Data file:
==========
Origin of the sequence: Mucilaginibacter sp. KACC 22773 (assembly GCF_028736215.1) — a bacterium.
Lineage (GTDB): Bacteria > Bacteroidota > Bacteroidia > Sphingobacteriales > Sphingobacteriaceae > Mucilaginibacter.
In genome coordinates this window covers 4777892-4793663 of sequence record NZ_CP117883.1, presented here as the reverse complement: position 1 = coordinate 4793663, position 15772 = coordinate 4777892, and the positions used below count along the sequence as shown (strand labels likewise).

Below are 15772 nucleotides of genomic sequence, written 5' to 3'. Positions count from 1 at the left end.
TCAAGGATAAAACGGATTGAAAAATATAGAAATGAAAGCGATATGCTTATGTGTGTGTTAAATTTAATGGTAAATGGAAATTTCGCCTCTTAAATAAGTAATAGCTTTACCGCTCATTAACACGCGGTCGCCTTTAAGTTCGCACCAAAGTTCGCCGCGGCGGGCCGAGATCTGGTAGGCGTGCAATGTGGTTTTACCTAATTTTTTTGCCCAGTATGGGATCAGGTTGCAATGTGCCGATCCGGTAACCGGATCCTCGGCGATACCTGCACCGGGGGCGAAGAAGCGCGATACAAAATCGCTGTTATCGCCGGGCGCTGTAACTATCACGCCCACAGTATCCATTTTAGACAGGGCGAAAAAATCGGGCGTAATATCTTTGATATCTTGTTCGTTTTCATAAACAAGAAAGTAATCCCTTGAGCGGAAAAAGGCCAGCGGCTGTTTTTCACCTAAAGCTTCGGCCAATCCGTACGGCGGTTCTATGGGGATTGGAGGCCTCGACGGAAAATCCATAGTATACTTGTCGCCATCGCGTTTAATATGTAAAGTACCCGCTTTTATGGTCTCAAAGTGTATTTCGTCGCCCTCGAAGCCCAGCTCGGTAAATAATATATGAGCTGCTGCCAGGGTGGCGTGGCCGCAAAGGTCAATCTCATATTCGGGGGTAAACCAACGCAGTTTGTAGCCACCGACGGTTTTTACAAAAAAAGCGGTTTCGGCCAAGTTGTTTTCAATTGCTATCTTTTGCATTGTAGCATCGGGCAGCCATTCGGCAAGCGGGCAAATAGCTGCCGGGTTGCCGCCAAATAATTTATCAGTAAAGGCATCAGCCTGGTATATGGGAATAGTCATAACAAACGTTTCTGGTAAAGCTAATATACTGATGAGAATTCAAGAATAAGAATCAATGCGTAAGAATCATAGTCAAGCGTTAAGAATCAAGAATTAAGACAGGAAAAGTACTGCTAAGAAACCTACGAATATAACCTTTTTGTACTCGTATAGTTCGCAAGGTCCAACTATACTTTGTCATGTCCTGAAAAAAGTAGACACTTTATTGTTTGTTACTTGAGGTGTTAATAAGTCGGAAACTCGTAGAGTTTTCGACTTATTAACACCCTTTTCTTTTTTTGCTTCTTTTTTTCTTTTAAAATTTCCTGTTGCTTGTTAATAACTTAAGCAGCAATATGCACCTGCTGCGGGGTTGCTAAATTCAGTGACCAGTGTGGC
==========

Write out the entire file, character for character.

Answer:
Origin of the sequence: Mucilaginibacter sp. KACC 22773 (assembly GCF_028736215.1) — a bacterium.
Lineage (GTDB): Bacteria > Bacteroidota > Bacteroidia > Sphingobacteriales > Sphingobacteriaceae > Mucilaginibacter.
In genome coordinates this window covers 4777892-4793663 of sequence record NZ_CP117883.1, presented here as the reverse complement: position 1 = coordinate 4793663, position 15772 = coordinate 4777892, and the positions used below count along the sequence as shown (strand labels likewise).

Below are 15772 nucleotides of genomic sequence, written 5' to 3'. Positions count from 1 at the left end.
TCAAGGATAAAACGGATTGAAAAATATAGAAATGAAAGCGATATGCTTATGTGTGTGTTAAATTTAATGGTAAATGGAAATTTCGCCTCTTAAATAAGTAATAGCTTTACCGCTCATTAACACGCGGTCGCCTTTAAGTTCGCACCAAAGTTCGCCGCGGCGGGCCGAGATCTGGTAGGCGTGCAATGTGGTTTTACCTAATTTTTTTGCCCAGTATGGGATCAGGTTGCAATGTGCCGATCCGGTAACCGGATCCTCGGCGATACCTGCACCGGGGGCGAAGAAGCGCGATACAAAATCGCTGTTATCGCCGGGCGCTGTAACTATCACGCCCACAGTATCCATTTTAGACAGGGCGAAAAAATCGGGCGTAATATCTTTGATATCTTGTTCGTTTTCATAAACAAGAAAGTAATCCCTTGAGCGGAAAAAGGCCAGCGGCTGTTTTTCACCTAAAGCTTCGGCCAATCCGTACGGCGGTTCTATGGGGATTGGAGGCCTCGACGGAAAATCCATAGTATACTTGTCGCCATCGCGTTTAATATGTAAAGTACCCGCTTTTATGGTCTCAAAGTGTATTTCGTCGCCCTCGAAGCCCAGCTCGGTAAATAATATATGAGCTGCTGCCAGGGTGGCGTGGCCGCAAAGGTCAATCTCATATTCGGGGGTAAACCAACGCAGTTTGTAGCCACCGACGGTTTTTACAAAAAAAGCGGTTTCGGCCAAGTTGTTTTCAATTGCTATCTTTTGCATTGTAGCATCGGGCAGCCATTCGGCAAGCGGGCAAATAGCTGCCGGGTTGCCGCCAAATAATTTATCAGTAAAGGCATCAGCCTGGTATATGGGAATAGTCATAACAAACGTTTCTGGTAAAGCTAATATACTGATGAGAATTCAAGAATAAGAATCAATGCGTAAGAATCATAGTCAAGCGTTAAGAATCAAGAATTAAGACAGGAAAAGTACTGCTAAGAAACCTACGAATATAACCTTTTTGTACTCGTATAGTTCGCAAGGTCCAACTATACTTTGTCATGTCCTGAAAAAAGTAGACACTTTATTGTTTGTTACTTGAGGTGTTAATAAGTCGGAAACTCGTAGAGTTTTCGACTTATTAACACCCTTTTCTTTTTTTGCTTCTTTTTTTCTTTTAAAATTTCCTGTTGCTTGTTAATAACTTAAGCAGCAATATGCACCTGCTGCGGGGTTGCTAAATTCAGTGACCAGTGTGGC